In three of our local branches we are very lucky to have kids rooms. I have found that the kid’s room size and services differ between branch. Most kids rooms have some extras for kids in them, such as play equipment and / or toys. You can borrow musical instruments from the front desk to add to the fun for the kids. In any karaoke room it is possible to adjust lighting and sound to make it more suitable for children. Higashimatsuyama branch, Shingashi branch and the Tsurugashima branches of Shidax have fairly decent sized kids room with a slide and toys in the room. Each of these branches have an okay collection of children’s English songs, but a much greater selection of Japanese songs.
This is my go-to cafe for a bit of break from the kids, while with the kids. It is one of the few places I know that allow children play unsupervised, unless they are 3 years old or under. The play area is sectioned off from the cafe area, but it is clearly visible. You can sit facing the area and watch your kids while you enjoy a coffee and cake. You have to pay per child to use the play centre.
The menu isn’t very extensive, but its really only a place for a light snack or treat. The cakes are quite nice and they change the options periodically. Despite having a play area, it doesn’t have much in the line of children’s food or drinks. They do lay out a jug of water that you can help yourself to for free. It is also one of the few places I know with a dedicated work space, with laptop connections, chargers and wide desk space. The cafe area has large stuffed animals dotted all over the seating area of the cafe. Among there is a large giraffe, elephant, pig, horse and cow. The ambiance of the cafe is quite nice. The staff are friendly enough, but as far as I know none of them speak English.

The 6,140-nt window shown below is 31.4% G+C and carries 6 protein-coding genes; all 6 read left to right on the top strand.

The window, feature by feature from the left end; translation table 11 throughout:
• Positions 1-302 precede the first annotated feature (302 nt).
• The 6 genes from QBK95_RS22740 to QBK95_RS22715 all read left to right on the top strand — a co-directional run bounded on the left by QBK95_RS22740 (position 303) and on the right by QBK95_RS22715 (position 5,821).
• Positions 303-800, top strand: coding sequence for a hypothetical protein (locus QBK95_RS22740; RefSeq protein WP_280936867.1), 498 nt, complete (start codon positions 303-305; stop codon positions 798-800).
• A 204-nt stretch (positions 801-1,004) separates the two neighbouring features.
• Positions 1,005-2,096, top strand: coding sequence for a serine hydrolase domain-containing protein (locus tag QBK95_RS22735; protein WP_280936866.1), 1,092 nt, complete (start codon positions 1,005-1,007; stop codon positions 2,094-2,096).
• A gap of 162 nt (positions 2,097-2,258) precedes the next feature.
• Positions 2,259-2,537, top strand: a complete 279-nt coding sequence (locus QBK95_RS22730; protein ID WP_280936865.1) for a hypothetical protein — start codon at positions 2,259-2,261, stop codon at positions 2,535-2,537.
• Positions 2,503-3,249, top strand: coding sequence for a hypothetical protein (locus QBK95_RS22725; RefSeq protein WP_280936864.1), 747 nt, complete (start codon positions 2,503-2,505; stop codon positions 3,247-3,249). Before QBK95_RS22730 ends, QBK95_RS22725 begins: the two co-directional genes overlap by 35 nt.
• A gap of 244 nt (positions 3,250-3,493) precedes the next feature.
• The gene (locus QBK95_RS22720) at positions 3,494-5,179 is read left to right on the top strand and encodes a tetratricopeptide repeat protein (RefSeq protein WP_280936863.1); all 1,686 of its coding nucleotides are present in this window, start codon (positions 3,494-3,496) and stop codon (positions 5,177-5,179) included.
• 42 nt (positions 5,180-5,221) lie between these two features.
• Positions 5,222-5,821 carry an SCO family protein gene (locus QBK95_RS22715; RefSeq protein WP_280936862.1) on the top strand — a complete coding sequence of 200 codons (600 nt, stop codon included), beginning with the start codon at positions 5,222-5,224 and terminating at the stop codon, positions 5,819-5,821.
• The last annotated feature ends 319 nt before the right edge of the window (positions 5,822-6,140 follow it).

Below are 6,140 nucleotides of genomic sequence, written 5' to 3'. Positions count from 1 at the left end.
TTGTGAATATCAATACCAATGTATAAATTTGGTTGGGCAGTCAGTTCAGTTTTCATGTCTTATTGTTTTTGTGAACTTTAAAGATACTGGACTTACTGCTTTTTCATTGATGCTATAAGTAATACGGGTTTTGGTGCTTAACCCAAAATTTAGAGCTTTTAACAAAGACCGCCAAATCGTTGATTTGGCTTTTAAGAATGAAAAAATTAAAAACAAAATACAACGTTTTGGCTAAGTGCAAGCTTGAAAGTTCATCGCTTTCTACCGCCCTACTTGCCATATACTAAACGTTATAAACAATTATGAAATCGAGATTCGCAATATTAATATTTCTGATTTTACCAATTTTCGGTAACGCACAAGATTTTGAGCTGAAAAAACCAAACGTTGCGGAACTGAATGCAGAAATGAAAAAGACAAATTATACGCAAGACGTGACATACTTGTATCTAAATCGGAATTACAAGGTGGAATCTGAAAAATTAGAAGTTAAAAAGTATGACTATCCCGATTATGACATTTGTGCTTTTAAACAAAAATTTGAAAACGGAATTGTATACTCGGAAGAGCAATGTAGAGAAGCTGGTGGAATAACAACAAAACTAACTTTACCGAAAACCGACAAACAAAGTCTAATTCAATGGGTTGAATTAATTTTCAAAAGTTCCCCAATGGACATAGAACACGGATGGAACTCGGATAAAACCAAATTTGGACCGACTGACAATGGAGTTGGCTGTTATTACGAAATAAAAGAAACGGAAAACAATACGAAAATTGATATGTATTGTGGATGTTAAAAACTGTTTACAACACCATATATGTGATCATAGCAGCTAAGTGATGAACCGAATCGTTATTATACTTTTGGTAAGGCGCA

It opens 10 am to 9 pm seven days a week. The nearest parking is car parks number six and seven. Both are indoors. All parking in Lalaport is free. By train you would also need to get a bus and the buses are not very frequent so when possible coming by car is much more convenient.
Review – Studio Cafe Zoo Adventure in Japan. This is my go-to cafe for a bit of break from the kids, while with the kids. It is one of the few places I know that allow children play unsupervised, unl
We’ve been spending a bit of time at the Kitamoto Children’s Centre this summer, as it is a great space for a bit of psychical activity as well as quiet play time. My older kids particularly love the climbing wall here, which is free to use once the kids are supervised.
This review was originally shared on City-Cost.com:
Kitamoto Children’s Centre is part of the relatively new Kitamoto City Hall. The facilities are public and free for anyone to use. You are required to sign into the children’s centre. There are quite a few rules that you are expected to follow and respect, more than any other children’s center I have ever been to. One standard rule they have is no eating or drinking outside the designated areas. But they also have a long list of non standard rules such as: